• >145,600 American adults diagnosed with colorectal cancer
  • It is the second leading cause of death in the U.S.
  • Abdominal swelling can be an early warning sign of this condition

With more than 145,600 American adults diagnosed, colorectal cancer is the second leading cause of death in the U.S affecting both sexes. It is the third leading cause of cancer-related deaths in the country. Noticing early signs and symptoms of this condition is important to get treated at the earliest.

Abdominal swelling can be an indication of colorectal cancer. When colorectal cancer spreads to the liver, it can lead to symptoms including nausea, fatigue, swelling of the limbs, and abdomen. One might also experience increased abdominal girth, jaundice, bloating and loss of appetite.

Other symptoms of colorectal cancer include changes in bowel habits such as constipation, diarrhea, narrowing of the stool, rectal bleeding, blood in the stool, abdominal cramping, weakness, fatigue, and unintended weight loss.

Colorectal cancer can sometimes bleed into the digestive tract and the blood can be noticed in the stool, which might give it a darker look. Over time, blood loss can also lead to anemia. The first sign of colorectal cancer can be a blood test that shows a low blood count.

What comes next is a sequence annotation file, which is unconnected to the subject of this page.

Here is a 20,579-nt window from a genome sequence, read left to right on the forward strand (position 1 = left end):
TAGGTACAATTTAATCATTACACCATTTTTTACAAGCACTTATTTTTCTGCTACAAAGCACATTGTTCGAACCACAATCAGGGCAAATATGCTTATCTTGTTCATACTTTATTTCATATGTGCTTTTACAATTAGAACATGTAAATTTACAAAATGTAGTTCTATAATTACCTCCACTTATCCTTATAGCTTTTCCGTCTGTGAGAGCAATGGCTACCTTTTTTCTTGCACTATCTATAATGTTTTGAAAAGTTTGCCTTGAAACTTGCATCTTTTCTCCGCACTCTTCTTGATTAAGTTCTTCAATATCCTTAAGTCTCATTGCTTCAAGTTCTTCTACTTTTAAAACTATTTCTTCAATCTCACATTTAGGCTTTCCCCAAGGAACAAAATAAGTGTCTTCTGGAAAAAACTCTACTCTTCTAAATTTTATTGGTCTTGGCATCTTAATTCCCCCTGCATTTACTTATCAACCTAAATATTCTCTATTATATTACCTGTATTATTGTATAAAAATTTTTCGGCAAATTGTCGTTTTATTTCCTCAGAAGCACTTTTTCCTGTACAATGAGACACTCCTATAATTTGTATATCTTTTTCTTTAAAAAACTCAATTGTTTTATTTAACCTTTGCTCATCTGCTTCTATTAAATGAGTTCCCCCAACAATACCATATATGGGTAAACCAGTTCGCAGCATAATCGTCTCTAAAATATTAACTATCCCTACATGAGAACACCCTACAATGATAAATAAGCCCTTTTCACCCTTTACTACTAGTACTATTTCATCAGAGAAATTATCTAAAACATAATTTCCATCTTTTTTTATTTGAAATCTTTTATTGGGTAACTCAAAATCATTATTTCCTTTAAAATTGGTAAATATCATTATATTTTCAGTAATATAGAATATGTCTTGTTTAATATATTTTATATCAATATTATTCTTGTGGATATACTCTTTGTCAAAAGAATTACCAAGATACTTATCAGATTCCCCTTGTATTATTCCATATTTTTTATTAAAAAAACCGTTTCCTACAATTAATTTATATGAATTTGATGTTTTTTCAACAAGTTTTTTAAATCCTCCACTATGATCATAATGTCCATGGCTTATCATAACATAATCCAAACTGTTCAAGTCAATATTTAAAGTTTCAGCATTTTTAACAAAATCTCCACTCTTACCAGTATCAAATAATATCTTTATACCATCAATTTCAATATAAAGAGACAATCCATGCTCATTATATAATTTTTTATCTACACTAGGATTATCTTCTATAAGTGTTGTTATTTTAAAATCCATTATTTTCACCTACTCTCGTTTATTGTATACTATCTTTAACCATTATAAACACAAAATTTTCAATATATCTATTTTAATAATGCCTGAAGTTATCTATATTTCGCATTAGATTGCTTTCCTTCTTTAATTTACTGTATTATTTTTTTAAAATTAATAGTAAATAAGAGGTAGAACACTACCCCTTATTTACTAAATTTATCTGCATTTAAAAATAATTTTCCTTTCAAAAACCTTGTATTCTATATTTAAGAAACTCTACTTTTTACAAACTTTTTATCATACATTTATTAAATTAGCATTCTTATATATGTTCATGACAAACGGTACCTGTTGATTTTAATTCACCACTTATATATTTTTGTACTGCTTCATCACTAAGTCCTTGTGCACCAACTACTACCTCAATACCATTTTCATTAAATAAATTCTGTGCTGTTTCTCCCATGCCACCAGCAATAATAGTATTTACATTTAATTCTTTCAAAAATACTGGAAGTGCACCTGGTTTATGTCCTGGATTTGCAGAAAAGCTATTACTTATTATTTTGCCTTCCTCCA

However, many of these symptoms might also be caused by health conditions other than colorectal cancer including infections, hemorrhoids or irritable bowel syndrome, the American Cancer Society said. If, in case, you are experiencing any of these above-mentioned symptoms, it is important to discuss it with your doctor to rule out any complications and get treated at the earliest.

The risk factors of colorectal cancer include older age, a certain ethnicity such as the African-American race, personal history of polyps, low-fiber high-fat diet, a sedentary lifestyle and inherited syndromes.

Treatment plans for colorectal cancer include a combination of surgical procedures, radiation therapy, immunotherapy and chemotherapy, which can help slow down the spread of the disease and temporarily shrink a cancerous tumor.

The American Cancer Society recommends that all individuals at age 45 get screened for colorectal cancer. It can be done via a sensitive test that looks for signs of cancer in an individual’s stool or via a test that examines the colon and rectum. Older adults aged 75 and above, who are in good health and a life expectancy of more than a decade, are advised to get regular colorectal cancer screening.

Abdominal Pain and swelling Conmongt, Pixabay